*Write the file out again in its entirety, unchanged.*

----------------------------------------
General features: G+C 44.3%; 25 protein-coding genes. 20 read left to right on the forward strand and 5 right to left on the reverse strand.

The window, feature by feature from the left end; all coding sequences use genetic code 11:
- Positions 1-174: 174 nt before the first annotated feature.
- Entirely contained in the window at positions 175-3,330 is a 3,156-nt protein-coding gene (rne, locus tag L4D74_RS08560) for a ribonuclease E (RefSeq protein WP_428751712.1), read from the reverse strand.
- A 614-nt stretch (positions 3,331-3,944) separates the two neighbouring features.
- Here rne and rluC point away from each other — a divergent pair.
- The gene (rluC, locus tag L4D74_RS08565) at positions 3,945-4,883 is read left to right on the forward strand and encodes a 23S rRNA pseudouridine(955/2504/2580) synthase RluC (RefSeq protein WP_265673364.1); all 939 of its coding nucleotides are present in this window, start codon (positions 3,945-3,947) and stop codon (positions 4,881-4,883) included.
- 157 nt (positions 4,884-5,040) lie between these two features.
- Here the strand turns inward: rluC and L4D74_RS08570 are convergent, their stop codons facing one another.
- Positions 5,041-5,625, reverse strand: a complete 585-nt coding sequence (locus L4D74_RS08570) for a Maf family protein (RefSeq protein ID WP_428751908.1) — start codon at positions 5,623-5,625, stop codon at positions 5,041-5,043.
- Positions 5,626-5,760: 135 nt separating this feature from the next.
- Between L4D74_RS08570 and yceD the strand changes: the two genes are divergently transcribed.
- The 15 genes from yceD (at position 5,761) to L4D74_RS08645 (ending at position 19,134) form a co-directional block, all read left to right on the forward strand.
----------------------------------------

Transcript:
General features: G+C 44.3%; 25 protein-coding genes. 20 read left to right on the forward strand and 5 right to left on the reverse strand.

The window, feature by feature from the left end; all coding sequences use genetic code 11:
- Positions 1-174: 174 nt before the first annotated feature.
- Entirely contained in the window at positions 175-3,330 is a 3,156-nt protein-coding gene (rne, locus tag L4D74_RS08560) for a ribonuclease E (RefSeq protein WP_428751712.1), read from the reverse strand.
- A 614-nt stretch (positions 3,331-3,944) separates the two neighbouring features.
- Here rne and rluC point away from each other — a divergent pair.
- The gene (rluC, locus tag L4D74_RS08565) at positions 3,945-4,883 is read left to right on the forward strand and encodes a 23S rRNA pseudouridine(955/2504/2580) synthase RluC (RefSeq protein WP_265673364.1); all 939 of its coding nucleotides are present in this window, start codon (positions 3,945-3,947) and stop codon (positions 4,881-4,883) included.
- 157 nt (positions 4,884-5,040) lie between these two features.
- Here the strand turns inward: rluC and L4D74_RS08570 are convergent, their stop codons facing one another.
- Positions 5,041-5,625, reverse strand: a complete 585-nt coding sequence (locus L4D74_RS08570) for a Maf family protein (RefSeq protein ID WP_428751908.1) — start codon at positions 5,623-5,625, stop codon at positions 5,041-5,043.
- Positions 5,626-5,760: 135 nt separating this feature from the next.
- Between L4D74_RS08570 and yceD the strand changes: the two genes are divergently transcribed.
- The 15 genes from yceD (at position 5,761) to L4D74_RS08645 (ending at position 19,134) form a co-directional block, all read left to right on the forward strand.